Girls learn about tailoring at the UNICEF-supported training centre. © UNICEF/UN09634/Rich
Like boys, girls are equally vulnerable, if not more in the face of armed conflicts. Out of the 100 trainees at this centre, 30 are girls who were once recruited by armed groups or at risk of being recruited.
One of the most devastating consequences of Somalia’s civil war, which has lasted more than two decades and is still raging, is the violent, abusive and exploitative treatment of children. UNICEF estimates that there could be 5,000 children and youth currently within the ranks of various armed groups. The situation is particularly dire in the Central and South regions.
“I joined the Al-Shabaab because I was still a child – I was too young to make decisions,” says Ali, another trainee enrolled in the vocational training courses. With funding from the European Commission, UNICEF is able to support these children and help local authorities, NGOs, civil society and communities protect those who are at risk and provide reintegration support to those who want to start a new life.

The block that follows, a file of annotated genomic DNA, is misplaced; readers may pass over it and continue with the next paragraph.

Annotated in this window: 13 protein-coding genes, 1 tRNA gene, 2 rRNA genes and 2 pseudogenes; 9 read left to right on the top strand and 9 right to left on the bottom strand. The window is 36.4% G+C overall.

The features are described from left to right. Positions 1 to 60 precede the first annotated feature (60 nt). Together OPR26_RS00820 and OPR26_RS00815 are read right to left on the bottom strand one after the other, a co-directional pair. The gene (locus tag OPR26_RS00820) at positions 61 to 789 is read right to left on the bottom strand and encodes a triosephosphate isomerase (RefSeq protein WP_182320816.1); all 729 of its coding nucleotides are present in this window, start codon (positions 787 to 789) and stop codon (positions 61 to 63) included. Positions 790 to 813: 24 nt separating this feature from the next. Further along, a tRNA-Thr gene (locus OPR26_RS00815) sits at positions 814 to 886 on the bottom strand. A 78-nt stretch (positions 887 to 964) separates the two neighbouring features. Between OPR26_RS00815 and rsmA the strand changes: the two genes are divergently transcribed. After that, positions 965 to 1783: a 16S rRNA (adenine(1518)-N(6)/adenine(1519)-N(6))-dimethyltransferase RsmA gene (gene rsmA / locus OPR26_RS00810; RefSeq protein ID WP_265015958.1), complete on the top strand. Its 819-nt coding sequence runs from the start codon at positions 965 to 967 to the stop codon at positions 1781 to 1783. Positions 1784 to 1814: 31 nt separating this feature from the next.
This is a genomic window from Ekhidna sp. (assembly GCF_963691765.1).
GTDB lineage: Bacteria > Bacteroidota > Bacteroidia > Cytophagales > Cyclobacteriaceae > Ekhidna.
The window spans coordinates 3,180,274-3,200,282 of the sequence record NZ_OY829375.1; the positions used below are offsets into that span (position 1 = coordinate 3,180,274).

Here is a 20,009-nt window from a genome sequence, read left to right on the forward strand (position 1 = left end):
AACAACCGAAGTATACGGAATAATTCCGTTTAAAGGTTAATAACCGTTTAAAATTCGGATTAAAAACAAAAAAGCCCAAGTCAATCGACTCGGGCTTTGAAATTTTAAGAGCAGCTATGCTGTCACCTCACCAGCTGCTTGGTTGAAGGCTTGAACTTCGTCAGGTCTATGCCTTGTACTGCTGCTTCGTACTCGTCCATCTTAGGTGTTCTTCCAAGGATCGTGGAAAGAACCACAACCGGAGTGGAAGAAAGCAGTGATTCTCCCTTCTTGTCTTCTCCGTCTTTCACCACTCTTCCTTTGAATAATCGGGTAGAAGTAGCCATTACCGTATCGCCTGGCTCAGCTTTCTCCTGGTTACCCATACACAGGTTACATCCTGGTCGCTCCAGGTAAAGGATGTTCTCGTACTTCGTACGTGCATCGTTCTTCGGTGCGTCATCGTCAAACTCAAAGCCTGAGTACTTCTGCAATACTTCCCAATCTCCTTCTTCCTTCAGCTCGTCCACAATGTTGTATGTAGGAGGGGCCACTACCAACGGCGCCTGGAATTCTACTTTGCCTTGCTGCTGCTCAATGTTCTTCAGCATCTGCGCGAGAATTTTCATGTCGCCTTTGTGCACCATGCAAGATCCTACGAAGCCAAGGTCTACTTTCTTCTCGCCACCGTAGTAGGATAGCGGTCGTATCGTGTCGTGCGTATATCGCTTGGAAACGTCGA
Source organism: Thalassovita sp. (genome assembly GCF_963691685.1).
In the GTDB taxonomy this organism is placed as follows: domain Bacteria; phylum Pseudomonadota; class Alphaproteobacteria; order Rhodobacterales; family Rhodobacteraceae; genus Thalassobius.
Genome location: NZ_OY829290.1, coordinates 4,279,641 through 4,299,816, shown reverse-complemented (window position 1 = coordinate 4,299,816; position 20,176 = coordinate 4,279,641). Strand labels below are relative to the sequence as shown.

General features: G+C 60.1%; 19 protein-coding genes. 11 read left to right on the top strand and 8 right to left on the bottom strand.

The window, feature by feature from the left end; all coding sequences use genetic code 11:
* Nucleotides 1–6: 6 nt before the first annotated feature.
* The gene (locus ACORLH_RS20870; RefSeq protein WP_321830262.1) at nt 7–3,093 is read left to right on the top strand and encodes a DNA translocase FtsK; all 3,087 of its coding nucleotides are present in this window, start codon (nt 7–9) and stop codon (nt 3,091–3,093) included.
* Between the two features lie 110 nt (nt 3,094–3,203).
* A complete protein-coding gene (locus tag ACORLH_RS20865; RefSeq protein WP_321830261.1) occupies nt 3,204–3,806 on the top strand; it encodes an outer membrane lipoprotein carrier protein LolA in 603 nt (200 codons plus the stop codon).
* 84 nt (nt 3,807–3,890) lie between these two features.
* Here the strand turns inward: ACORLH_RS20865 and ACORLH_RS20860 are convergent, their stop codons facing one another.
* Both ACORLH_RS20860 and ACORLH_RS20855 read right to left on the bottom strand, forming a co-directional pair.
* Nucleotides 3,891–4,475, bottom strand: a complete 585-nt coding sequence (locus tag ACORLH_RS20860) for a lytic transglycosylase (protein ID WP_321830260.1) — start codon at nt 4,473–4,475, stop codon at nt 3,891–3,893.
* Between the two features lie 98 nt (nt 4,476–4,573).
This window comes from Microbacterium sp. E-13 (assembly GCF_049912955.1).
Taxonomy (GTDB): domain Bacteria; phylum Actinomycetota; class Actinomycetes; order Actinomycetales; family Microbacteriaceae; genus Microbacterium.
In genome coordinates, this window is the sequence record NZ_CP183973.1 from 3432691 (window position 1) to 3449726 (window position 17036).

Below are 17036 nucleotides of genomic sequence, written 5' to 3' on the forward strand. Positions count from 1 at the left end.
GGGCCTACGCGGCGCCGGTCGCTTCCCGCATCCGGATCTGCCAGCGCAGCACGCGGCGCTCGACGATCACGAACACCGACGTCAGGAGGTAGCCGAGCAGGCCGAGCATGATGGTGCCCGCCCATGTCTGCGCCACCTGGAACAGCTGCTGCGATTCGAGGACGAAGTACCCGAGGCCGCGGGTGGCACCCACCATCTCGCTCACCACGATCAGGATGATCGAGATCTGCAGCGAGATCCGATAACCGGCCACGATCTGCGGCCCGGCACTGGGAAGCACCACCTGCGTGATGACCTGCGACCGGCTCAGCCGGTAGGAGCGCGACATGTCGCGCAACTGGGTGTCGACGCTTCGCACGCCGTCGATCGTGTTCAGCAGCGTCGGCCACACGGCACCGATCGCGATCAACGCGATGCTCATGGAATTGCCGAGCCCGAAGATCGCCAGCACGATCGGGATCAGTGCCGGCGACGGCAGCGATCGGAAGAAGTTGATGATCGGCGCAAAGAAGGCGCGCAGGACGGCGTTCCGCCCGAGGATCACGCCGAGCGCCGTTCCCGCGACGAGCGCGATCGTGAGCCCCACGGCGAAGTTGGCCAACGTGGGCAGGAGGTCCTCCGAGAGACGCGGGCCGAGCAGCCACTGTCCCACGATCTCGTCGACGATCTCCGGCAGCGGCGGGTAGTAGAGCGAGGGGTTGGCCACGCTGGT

Only empowering ourselves through education can give us a good life.”
When they graduate, each of the trainees will receive a startup kit, and be given continued support in the reintegration process. Meaningful support like vocational training is key to protect children and youth from the preying eyes of the militias, and keep them within their families and communities.
Both Abdi and Ali are determined not to go back to the military.
“It is very stressful to be with those groups,” said Ali. “For those who are thinking of joining, I would ask them to think again. It will not give you a good life. Only empowering ourselves through education can give us a good life.
Never join the groups. It will only lead you to death.”